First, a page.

About this text:
Turning the idea of happiness on its head had suddenly made me very happy.
What does “its” refer to? Does it mean “happiness’s”?
The context is:
Come On, Get Happy
“Happiness is a fatality,” wrote the poet Rimbaud. I remember being somewhat puzzled when I first read that line, and then feeling a sense of ease and liberation wash over me. Turning the idea of happiness on its head had suddenly made me very happy.
I would guess that happiness has ruined many a life since it was invented, which may not have been so long ago.
Excerpt from Crazy Wisdom Saves the World Again! by Wes “Scoop” Nisker.
We can analyze the first part of the sentence like this:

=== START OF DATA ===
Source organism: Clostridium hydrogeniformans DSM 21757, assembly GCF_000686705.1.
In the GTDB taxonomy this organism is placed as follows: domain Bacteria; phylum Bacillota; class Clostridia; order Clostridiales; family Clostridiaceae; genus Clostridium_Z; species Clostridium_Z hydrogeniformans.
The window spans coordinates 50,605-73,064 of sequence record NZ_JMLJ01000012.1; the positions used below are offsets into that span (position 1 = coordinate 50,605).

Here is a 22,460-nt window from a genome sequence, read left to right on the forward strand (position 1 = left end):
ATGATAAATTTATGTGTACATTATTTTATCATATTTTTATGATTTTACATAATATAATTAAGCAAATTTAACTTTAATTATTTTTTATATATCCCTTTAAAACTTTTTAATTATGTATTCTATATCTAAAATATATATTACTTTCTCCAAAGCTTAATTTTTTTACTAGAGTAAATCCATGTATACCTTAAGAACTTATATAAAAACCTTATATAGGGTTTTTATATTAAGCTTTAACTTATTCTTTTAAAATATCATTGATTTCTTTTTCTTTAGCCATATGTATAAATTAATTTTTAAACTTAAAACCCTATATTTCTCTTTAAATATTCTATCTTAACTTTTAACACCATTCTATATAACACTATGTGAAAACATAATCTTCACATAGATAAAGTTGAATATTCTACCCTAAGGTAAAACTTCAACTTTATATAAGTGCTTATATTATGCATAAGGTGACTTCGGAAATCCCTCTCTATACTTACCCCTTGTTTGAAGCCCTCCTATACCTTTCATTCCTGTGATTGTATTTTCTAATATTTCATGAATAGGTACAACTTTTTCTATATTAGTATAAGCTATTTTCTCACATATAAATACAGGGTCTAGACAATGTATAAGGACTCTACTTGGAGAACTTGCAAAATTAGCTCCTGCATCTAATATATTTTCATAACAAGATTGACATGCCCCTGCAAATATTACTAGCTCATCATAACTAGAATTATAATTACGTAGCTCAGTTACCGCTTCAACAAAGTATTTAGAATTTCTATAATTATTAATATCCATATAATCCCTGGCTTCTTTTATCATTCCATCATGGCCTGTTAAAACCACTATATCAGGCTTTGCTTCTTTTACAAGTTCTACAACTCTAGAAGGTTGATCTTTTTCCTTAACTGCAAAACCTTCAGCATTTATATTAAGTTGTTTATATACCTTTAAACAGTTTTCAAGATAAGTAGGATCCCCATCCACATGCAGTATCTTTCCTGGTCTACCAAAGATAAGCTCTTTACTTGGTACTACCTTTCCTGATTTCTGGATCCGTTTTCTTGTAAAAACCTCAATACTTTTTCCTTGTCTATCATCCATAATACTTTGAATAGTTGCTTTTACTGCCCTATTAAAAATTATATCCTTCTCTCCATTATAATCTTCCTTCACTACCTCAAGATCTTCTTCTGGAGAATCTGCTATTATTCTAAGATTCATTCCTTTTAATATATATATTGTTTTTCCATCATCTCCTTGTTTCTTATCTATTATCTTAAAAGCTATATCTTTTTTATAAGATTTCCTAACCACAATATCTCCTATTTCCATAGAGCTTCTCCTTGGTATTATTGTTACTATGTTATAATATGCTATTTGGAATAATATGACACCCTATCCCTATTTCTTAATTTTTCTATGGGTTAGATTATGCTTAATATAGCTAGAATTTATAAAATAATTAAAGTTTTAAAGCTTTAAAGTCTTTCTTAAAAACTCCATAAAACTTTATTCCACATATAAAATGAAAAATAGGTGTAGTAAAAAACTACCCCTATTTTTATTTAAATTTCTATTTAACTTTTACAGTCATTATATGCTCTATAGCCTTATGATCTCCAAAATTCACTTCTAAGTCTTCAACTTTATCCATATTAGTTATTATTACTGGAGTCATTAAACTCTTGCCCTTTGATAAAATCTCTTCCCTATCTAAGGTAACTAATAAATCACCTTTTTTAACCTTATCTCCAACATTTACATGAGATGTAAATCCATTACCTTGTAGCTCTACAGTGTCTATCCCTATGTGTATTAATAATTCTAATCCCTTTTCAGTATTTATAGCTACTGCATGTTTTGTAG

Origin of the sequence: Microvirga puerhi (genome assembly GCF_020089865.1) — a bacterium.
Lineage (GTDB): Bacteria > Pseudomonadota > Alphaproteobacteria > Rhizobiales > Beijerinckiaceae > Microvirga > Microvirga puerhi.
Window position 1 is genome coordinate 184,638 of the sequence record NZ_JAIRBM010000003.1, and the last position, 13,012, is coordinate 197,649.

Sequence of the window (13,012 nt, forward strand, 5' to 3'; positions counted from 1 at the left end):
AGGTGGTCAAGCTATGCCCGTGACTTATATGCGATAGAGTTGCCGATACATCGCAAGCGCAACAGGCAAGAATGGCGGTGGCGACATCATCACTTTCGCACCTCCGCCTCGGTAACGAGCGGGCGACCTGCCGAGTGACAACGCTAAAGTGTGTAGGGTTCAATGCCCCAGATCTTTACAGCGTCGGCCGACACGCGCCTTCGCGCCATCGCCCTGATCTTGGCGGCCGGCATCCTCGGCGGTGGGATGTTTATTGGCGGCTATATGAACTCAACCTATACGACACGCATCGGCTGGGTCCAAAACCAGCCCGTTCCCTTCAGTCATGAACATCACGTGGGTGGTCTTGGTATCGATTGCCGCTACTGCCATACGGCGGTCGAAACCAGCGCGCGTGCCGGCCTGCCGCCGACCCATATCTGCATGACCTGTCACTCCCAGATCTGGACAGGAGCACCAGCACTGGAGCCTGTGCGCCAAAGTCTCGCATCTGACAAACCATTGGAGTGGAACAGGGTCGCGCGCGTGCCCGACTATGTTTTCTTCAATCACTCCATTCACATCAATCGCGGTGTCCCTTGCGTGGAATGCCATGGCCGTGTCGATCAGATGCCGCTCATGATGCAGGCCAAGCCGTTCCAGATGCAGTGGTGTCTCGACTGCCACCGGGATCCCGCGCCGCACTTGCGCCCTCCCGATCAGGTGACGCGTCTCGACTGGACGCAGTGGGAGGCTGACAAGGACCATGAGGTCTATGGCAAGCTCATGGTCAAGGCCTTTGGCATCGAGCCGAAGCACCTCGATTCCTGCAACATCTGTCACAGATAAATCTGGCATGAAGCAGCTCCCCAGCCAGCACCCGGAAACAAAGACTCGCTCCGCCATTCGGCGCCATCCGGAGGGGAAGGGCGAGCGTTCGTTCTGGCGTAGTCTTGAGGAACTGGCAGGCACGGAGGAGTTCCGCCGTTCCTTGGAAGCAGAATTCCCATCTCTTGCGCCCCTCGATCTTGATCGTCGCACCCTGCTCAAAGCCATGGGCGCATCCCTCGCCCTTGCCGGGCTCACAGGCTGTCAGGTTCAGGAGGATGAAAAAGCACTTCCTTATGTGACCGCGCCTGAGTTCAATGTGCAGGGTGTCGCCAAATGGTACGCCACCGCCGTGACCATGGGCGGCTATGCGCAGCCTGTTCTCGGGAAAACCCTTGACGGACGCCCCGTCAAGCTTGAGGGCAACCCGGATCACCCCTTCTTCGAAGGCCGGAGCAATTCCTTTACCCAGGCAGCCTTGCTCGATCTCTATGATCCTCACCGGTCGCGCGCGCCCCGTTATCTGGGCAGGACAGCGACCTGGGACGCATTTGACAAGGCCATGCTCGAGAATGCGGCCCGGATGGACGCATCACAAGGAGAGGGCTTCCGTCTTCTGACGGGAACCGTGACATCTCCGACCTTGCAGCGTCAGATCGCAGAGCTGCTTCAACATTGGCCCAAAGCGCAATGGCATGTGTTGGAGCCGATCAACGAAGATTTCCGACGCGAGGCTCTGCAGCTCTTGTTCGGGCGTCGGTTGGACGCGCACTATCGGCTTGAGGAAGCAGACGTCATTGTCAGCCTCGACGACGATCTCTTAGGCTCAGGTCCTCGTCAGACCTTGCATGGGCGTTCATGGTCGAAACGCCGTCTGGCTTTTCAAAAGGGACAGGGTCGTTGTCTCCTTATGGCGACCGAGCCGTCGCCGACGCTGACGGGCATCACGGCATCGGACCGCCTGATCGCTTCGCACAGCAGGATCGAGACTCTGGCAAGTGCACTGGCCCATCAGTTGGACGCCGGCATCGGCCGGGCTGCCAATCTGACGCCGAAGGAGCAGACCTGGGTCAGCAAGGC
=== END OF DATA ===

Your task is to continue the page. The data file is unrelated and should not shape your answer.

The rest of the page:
Turning the idea (of happiness) (on its head)…
“of happiness” is an adjective prepositional phrase that describes idea (which idea?). “on its head” is an adverb prepositional phrase that describes turning (how are we turning?), and the “its” refers to “idea”. You could remove the phrase “of happiness”, and the sentence would still make sense:
Turning the idea on its head…
Source : Link , Question Author : Lincoln , Answer Author : chrylis -cautiouslyoptimistic-